The number of people I call true friend is small: less than ten. The number of people I call close friends: two. I don’t remember their birthdays, I don’t call all the time. In fact, I haven’t talked to my best friend in over a year, and I know that things will still be okay — when I call him, I know we’ll just pick up where we left off. 

I’ve learned, after lots of rejections and of not fitting in, that my tribe is who I define as my tribe, and they don’t fall under anyone’s expectations, and they don’t fall under anyone’s expected numbers. If you have one close friend (even if it’s your pet cat, or a houseplant, or a book), then that is all your tribe needs to be. Your tribe is what you want it to be, and not to what everyone says it should look like.

Funny thing is that once I let go of wanting to belong to a tribe, and of trying to make myself fit into a particular tribe or niche, the more I actually found a tribe of my own. I focused on just discovering who I truly was becoming (although that’s always it’s a work in progress). And, in the act of simply enjoying the things I like to do and in finding and being myself, I came to know my tribe as the people who accepted me for who I am. It’s a tiny number, to be sure. But that’s okay. I’d rather have two quarters who love and accept me for who I am than fifty pennies who try to make me into a penny like them.

How Instructional Design Can Help With Teaching

People wonder about what I do, so I decided to make a short video on at least one aspect of my job: instructional design.

Instructional designers help people structure information in a way that makes it easier to understand. They also help instructors reframe how they teach so that their lessons are more interactive and relevant to students’ interest. While I don’t talk about it in this video (but I’m sure it will come up in others), I have a unique spin on instructional design because I think in terms of the ways that we learn; and, as we have all experienced, how people teach isn’t necessarily the same as how people learn. But, if you can structure information (and activities) to take advantage of natural learning processes, teaching becomes much easier, and the lessons are far more meaningful to students! Do you have a question about instructional design, or teaching that I can answer? Go ahead and put it in the comments.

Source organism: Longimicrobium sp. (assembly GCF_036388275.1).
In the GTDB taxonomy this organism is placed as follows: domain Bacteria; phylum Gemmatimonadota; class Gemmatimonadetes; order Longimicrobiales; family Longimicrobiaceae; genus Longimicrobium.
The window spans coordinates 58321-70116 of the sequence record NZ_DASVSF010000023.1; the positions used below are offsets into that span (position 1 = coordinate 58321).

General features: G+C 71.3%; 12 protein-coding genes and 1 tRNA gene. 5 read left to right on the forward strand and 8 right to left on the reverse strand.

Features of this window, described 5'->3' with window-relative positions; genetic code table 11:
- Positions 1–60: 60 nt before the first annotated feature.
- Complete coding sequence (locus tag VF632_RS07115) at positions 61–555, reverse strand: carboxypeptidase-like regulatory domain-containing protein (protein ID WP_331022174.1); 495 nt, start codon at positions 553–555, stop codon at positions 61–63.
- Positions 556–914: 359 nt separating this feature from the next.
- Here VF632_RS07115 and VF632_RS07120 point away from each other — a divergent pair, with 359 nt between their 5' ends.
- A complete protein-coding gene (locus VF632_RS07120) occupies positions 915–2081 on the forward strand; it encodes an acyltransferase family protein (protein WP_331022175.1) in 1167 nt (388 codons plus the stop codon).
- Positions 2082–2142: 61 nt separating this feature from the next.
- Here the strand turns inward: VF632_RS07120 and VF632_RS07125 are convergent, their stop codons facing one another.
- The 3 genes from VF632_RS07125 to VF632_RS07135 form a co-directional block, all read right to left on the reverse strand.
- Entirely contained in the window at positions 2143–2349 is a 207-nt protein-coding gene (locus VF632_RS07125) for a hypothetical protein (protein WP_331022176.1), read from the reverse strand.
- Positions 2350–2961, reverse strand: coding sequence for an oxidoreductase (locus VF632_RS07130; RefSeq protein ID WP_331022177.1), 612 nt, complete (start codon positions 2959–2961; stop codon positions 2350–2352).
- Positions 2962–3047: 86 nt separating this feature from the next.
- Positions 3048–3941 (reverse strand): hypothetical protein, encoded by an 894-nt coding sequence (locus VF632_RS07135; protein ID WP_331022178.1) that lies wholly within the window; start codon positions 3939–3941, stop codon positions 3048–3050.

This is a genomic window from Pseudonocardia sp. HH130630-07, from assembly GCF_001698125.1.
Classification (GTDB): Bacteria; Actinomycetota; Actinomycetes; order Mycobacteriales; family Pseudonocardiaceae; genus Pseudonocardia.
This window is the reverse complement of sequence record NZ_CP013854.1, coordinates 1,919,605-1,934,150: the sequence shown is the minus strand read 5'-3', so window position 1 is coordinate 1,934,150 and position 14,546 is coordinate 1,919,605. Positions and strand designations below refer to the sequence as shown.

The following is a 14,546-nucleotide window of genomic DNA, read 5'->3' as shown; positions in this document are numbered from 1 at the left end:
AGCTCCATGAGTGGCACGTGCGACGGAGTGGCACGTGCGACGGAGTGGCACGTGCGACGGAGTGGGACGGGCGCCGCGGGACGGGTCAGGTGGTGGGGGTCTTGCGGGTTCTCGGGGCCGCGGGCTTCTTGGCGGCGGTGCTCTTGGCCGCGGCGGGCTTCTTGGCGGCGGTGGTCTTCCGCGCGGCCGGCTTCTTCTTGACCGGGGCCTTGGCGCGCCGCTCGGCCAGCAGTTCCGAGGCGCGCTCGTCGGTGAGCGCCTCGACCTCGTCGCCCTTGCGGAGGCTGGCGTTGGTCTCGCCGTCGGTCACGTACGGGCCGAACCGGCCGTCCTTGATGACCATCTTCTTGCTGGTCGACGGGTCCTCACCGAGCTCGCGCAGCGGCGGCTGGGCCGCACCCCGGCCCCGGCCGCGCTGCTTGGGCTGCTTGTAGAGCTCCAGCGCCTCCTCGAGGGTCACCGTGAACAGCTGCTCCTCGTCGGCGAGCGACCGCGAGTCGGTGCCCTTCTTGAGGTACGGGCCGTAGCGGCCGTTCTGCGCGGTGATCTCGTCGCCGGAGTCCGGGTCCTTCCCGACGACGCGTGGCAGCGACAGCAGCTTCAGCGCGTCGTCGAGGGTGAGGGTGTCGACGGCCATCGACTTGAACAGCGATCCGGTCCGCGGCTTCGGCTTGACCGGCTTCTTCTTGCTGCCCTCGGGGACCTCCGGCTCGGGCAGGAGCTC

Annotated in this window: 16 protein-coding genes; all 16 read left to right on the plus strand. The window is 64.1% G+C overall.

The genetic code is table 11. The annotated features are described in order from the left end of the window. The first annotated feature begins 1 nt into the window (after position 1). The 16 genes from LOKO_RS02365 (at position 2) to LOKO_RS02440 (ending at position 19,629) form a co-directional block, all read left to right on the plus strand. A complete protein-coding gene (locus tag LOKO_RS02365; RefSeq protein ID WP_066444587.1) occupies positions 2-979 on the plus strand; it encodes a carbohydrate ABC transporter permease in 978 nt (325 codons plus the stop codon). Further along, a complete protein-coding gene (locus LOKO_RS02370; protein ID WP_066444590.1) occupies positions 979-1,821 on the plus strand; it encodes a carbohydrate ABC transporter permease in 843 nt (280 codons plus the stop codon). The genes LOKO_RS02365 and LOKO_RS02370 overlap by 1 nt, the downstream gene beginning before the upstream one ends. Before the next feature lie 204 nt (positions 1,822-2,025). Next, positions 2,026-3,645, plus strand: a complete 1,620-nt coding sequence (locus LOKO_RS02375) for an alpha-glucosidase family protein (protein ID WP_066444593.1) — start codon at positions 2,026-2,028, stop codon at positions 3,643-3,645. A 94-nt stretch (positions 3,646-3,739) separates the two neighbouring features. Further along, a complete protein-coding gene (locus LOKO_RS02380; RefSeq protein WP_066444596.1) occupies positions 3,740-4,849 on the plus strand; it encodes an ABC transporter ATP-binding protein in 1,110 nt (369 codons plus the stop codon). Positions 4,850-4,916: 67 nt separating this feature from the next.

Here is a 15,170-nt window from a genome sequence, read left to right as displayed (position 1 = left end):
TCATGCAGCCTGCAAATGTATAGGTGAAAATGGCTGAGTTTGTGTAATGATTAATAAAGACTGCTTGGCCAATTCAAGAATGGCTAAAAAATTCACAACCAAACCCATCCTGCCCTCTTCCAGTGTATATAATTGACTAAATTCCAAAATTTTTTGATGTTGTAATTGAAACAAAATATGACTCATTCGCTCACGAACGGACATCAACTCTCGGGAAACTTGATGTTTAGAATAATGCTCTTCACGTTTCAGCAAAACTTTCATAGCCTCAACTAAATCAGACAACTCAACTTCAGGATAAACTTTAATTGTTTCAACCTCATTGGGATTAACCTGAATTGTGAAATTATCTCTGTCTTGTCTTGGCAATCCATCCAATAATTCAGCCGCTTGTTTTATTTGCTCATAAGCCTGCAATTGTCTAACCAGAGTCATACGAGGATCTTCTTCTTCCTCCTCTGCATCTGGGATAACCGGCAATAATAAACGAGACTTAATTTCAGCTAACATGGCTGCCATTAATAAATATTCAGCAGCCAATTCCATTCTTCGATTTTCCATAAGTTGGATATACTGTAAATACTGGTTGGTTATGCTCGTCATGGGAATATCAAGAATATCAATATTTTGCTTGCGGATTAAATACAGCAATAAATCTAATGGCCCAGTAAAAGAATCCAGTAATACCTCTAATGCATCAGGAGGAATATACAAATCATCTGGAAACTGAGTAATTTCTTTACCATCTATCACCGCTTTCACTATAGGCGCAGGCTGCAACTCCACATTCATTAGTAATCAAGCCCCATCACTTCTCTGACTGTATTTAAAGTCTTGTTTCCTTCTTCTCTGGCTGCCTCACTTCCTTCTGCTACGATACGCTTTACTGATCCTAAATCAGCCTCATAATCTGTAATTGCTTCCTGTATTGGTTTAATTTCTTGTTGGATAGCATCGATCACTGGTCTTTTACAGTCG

Thank you, and happy designing!

Page 1 of the Next Chapter

Hi everyone!

I’ve been taking large breaks from this blog in order to focus on where I was going, and what I needed to do in order to get there. During that time, I’ve had tons of support from people, both old and new. I had to think about my personal identity, and how it relates to the company and brand that I want to build. I am at the point now where I’m ready to share again. I wanted to say, though, that in sharing this very new chapter in my life, I’m out of my element. Entrepreneurship, content marketing, and business are all very new to me, and because of that, I will (and am) making lots of mistakes – rookie mistakes – along the way. But, to take a quote from a colleague, “If you’re not making mistakes, you’re not going fast enough.” So here’s me, going very fast!

Below is a video I recorded this morning. I will be making a lot more of these in the up and coming days, because people have been curious about what I do, now, and what my entrepreneurship journey is like. I had been wanting to make one for some time, but had always been waiting until that time was perfect. However, 2018 taught me a huge lesson about perfection: perfection is really just a set of standards or expectations that we use to view the world, others, and ourselves. When I took on this perspective, I realized that perfection is transient, and it’s different for everyone. So, I changed my idea of perfect for these videos. Here’s what I will try to do:

  1. Post regularly
  2. Post spontaneously – no scripts (although I’ll focus on a point or two so that I don’t ramble)
  3. Keep it to 15 minutes or less (unless it’s an instructional video, in which case, I’ll break things up)
  4. Captions

Enjoy the video, and let me know in the comments if there’s stuff you wanted to see, or questions you had that you think I could answer. Thanks for reading and watching, everyone!